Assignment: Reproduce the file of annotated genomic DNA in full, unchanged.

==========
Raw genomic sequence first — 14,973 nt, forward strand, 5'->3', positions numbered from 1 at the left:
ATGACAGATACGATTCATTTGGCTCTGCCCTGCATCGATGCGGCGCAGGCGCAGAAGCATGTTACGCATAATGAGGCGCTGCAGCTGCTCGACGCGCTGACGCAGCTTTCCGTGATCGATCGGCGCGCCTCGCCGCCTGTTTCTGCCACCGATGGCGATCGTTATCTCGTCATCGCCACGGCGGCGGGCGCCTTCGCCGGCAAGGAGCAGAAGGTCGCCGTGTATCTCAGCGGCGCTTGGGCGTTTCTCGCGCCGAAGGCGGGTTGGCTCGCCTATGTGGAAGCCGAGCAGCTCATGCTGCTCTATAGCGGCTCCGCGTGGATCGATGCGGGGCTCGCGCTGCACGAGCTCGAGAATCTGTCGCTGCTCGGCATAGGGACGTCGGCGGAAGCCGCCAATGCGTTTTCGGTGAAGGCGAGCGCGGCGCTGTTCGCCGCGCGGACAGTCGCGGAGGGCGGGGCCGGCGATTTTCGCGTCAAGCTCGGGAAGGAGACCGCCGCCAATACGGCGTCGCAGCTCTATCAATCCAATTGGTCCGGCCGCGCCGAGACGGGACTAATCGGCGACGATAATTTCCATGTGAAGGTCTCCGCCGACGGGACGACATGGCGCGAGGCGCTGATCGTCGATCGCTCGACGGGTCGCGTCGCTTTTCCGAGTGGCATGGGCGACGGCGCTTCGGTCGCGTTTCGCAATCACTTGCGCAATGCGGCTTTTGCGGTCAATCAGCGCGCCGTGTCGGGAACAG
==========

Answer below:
Raw genomic sequence first — 14,973 nt, forward strand, 5'->3', positions numbered from 1 at the left:
ATGACAGATACGATTCATTTGGCTCTGCCCTGCATCGATGCGGCGCAGGCGCAGAAGCATGTTACGCATAATGAGGCGCTGCAGCTGCTCGACGCGCTGACGCAGCTTTCCGTGATCGATCGGCGCGCCTCGCCGCCTGTTTCTGCCACCGATGGCGATCGTTATCTCGTCATCGCCACGGCGGCGGGCGCCTTCGCCGGCAAGGAGCAGAAGGTCGCCGTGTATCTCAGCGGCGCTTGGGCGTTTCTCGCGCCGAAGGCGGGTTGGCTCGCCTATGTGGAAGCCGAGCAGCTCATGCTGCTCTATAGCGGCTCCGCGTGGATCGATGCGGGGCTCGCGCTGCACGAGCTCGAGAATCTGTCGCTGCTCGGCATAGGGACGTCGGCGGAAGCCGCCAATGCGTTTTCGGTGAAGGCGAGCGCGGCGCTGTTCGCCGCGCGGACAGTCGCGGAGGGCGGGGCCGGCGATTTTCGCGTCAAGCTCGGGAAGGAGACCGCCGCCAATACGGCGTCGCAGCTCTATCAATCCAATTGGTCCGGCCGCGCCGAGACGGGACTAATCGGCGACGATAATTTCCATGTGAAGGTCTCCGCCGACGGGACGACATGGCGCGAGGCGCTGATCGTCGATCGCTCGACGGGTCGCGTCGCTTTTCCGAGTGGCATGGGCGACGGCGCTTCGGTCGCGTTTCGCAATCACTTGCGCAATGCGGCTTTTGCGGTCAATCAGCGCGCCGTGTCGGGAACAG